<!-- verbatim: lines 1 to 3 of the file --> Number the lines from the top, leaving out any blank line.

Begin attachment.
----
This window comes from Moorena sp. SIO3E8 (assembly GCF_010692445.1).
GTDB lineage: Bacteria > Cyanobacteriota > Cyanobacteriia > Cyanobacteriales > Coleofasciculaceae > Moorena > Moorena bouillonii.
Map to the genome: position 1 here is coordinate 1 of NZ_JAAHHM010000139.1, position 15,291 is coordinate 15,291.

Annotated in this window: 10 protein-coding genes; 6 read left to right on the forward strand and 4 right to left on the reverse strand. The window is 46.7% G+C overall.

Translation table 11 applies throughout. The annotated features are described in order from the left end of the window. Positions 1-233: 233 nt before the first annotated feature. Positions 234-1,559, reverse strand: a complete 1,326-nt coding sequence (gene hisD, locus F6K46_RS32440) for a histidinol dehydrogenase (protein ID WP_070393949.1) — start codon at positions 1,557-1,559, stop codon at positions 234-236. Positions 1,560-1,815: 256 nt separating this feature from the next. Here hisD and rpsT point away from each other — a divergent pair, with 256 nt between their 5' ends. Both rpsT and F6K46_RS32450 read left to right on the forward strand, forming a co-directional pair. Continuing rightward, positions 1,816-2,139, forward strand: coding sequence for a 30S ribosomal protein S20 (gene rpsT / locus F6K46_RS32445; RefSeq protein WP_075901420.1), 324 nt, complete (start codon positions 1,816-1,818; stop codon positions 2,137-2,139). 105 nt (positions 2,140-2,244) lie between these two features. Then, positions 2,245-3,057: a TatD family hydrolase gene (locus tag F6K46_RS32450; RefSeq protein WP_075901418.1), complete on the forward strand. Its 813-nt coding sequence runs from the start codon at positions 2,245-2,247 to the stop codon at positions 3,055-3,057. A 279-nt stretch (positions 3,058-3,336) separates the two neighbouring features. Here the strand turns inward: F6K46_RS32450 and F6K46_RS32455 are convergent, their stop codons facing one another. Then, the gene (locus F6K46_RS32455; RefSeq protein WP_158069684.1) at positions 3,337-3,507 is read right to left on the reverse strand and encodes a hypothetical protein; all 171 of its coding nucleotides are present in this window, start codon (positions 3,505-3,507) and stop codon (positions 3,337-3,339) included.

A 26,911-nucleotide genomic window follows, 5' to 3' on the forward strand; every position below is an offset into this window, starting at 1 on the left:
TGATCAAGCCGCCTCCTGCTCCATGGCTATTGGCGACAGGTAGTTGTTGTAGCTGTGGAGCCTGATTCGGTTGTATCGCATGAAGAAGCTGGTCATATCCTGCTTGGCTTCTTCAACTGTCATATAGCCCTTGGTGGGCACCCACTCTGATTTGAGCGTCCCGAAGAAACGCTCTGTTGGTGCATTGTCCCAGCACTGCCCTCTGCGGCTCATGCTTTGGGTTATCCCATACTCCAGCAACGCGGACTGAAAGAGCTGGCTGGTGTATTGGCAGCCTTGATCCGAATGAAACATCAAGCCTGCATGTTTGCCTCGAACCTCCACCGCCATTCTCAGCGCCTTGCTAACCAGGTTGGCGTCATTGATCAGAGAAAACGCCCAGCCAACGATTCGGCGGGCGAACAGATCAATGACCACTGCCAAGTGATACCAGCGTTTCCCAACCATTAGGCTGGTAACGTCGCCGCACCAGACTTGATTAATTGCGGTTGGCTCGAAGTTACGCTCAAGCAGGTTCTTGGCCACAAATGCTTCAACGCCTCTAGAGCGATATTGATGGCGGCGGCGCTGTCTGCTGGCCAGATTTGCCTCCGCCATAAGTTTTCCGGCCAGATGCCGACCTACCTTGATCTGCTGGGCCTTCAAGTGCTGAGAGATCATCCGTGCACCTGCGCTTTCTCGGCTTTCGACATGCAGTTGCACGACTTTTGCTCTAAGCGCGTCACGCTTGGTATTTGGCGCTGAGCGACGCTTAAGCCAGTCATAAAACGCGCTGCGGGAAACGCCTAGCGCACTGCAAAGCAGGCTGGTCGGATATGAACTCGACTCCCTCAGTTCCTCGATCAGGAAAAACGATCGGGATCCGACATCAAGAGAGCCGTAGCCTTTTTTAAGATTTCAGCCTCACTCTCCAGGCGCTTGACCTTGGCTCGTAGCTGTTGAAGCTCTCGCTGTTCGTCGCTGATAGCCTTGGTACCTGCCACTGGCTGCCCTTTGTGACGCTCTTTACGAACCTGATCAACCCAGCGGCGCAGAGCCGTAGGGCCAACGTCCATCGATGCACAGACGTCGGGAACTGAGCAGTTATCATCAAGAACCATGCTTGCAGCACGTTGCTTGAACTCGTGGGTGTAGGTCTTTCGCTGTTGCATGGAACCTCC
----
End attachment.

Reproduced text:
This window comes from Moorena sp. SIO3E8 (assembly GCF_010692445.1).
GTDB lineage: Bacteria > Cyanobacteriota > Cyanobacteriia > Cyanobacteriales > Coleofasciculaceae > Moorena > Moorena bouillonii.
Map to the genome: position 1 here is coordinate 1 of NZ_JAAHHM010000139.1, position 15,291 is coordinate 15,291.